Abraham Verghese's My Own Country reaches beyond either memoir or a look at HIV/AIDS. In part, it is an examination of health care--for better and for worse--and even more, it is a look at prejudice, and at the ways stereotypes and bias are both underestimated and overestimated. From his position as an Indian doctor who has relocated to Johnson City, Tennessee, and is further set aside as a specialist in infectious disease who becomes an entire hospital system's touchstone specialist for HIV/AIDS, Verghese is in a solitary position, but his honesty and his attention to detail make that position all the more powerful.

Whether speaking of his inability to balance home and work, of what Indian culture looks like when transplanted across an ocean and into rural America (and how it's accepted), of the courageous men and women who attempt to care for one another in the face of a new and deadly disease, of the daily battles against HIV/AIDS, or of prejudice against either culture or disease, he honors each scene and each person with impressive detail that be difficult for any reader to forget.

Difficult as it is to describe, this book is many things, none of them simple. But even long after the days it documents, it is powerful, and it is worth reading.

Absolutely recommended. ( )
  whitewavedarling | May 28, 2016 |
Verghese is an engaging writer with a fascinating story that touches on much more than just AIDS and its devastating effect on people and their families. The heart of the book is, of course, Verghese's relationship with his patients. Some we see for only a short time, but others are woven throughout the book, along with their families, and the reader becomes just as tied up in their lives and their pain as Verghese. Beyond a few criticisms, this is a good book. It provides a snapshot of not-that-long-ago America where neither AIDS nor homosexuality were understood by the general population at all. Verghese confronts some of his own biases and misconceptions about gay people through the course of the book, and while he doesn't get everything right, his journey and his effort come off well. While this book is definitely a downer, there is a bright side in looking at how much the conversation has changed in the past 25 years, and how much doctors and researchers like Verghese have helped people living with HIV and AIDS.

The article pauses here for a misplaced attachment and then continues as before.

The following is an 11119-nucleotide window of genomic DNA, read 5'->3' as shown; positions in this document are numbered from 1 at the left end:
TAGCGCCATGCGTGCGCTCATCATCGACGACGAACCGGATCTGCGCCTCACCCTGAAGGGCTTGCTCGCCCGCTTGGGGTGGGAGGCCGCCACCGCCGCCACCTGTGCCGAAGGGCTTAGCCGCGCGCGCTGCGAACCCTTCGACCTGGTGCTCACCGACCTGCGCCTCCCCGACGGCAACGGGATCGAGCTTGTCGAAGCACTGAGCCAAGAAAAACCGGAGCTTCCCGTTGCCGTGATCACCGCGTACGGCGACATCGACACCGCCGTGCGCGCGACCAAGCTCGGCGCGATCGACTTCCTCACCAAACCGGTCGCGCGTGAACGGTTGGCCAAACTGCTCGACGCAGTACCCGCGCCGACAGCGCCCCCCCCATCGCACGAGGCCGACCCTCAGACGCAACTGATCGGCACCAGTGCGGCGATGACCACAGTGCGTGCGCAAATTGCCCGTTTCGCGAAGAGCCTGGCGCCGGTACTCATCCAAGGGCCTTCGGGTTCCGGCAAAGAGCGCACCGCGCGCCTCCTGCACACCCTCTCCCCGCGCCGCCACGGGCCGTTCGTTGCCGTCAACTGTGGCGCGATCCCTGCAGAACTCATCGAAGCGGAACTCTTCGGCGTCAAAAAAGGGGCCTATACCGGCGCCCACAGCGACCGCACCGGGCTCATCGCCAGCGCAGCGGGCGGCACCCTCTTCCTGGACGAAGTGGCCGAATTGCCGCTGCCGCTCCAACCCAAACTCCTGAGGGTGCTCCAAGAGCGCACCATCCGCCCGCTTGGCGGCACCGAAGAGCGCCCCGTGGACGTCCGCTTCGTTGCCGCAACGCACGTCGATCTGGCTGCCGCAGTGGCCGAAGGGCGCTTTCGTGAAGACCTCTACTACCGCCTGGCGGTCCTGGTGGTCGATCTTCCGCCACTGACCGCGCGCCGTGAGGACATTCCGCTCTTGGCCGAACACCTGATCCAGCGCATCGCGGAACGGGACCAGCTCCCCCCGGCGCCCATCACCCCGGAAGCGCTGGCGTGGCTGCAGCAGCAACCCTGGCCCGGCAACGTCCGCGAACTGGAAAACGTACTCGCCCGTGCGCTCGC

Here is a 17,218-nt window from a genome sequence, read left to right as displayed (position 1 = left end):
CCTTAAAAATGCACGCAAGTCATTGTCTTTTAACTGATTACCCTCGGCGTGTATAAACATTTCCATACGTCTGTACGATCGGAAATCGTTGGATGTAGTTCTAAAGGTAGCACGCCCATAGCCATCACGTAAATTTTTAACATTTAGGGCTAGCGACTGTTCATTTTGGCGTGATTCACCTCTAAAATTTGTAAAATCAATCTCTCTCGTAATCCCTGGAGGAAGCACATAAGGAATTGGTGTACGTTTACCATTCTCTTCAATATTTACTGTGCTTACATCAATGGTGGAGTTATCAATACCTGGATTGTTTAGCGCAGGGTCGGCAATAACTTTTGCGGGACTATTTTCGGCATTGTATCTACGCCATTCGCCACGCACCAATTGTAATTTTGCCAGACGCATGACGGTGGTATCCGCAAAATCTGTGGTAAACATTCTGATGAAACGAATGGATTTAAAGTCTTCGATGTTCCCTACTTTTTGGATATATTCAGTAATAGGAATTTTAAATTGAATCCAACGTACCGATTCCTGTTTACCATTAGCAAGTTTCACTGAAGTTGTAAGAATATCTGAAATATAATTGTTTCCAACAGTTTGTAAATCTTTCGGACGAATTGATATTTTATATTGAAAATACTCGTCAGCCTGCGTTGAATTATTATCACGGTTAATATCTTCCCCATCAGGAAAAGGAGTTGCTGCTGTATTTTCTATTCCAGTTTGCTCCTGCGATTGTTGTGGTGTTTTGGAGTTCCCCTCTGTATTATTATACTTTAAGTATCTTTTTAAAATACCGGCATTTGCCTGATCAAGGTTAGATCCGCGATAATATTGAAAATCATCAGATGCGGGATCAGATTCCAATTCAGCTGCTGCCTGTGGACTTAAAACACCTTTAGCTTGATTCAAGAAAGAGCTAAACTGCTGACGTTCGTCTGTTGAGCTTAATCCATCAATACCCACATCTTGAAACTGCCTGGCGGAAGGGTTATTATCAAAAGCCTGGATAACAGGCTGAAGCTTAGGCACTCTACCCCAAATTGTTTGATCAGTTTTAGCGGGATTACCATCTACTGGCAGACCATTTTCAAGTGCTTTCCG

[ full review here: http://spacebeer.blogspot.com/2016/02/my-own-country-doctors-story-by-abraham.ht... ] ( )
  kristykay22 | Feb 27, 2016 |
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Amazon.com Product Description (ISBN 0679752927, Paperback)

Nestled in the Smoky Mountains of eastern Tennessee, the town of Johnson City had always seemed exempt from the anxieties of modern American life. But when the local hospital treated its first AIDS patient, a crisis that had once seemed an “urban problem” had arrived in the town to stay.
   
Working in Johnson City was Abraham Verghese, a young Indian doctor specializing in infectious diseases. Dr. Verghese became by necessity the local AIDS expert, soon besieged by a shocking number of male and female patients whose stories came to occupy his mind, and even take over his life. Verghese brought a singular perspective to Johnson City: as a doctor unique in his abilities; as an outsider who could talk to people suspicious of local practitioners; above all, as a writer of grace and compassion who saw that what was happening in this conservative community was both a medical and a spiritual emergency.
   
Out of his experience comes a startling but ultimately uplifting portrait of the American heartland as it confronts—and surmounts—its deepest prejudices and fears.

(retrieved from Amazon Thu, 12 Mar 2015 18:07:07 -0400)

(see all 2 descriptions)

A young doctor of eastern Tennessee describes the town's first introduction to the AIDS virus, which preceded a disturbing epidemic and introduced the doctor to many unique people.

(summary from another edition)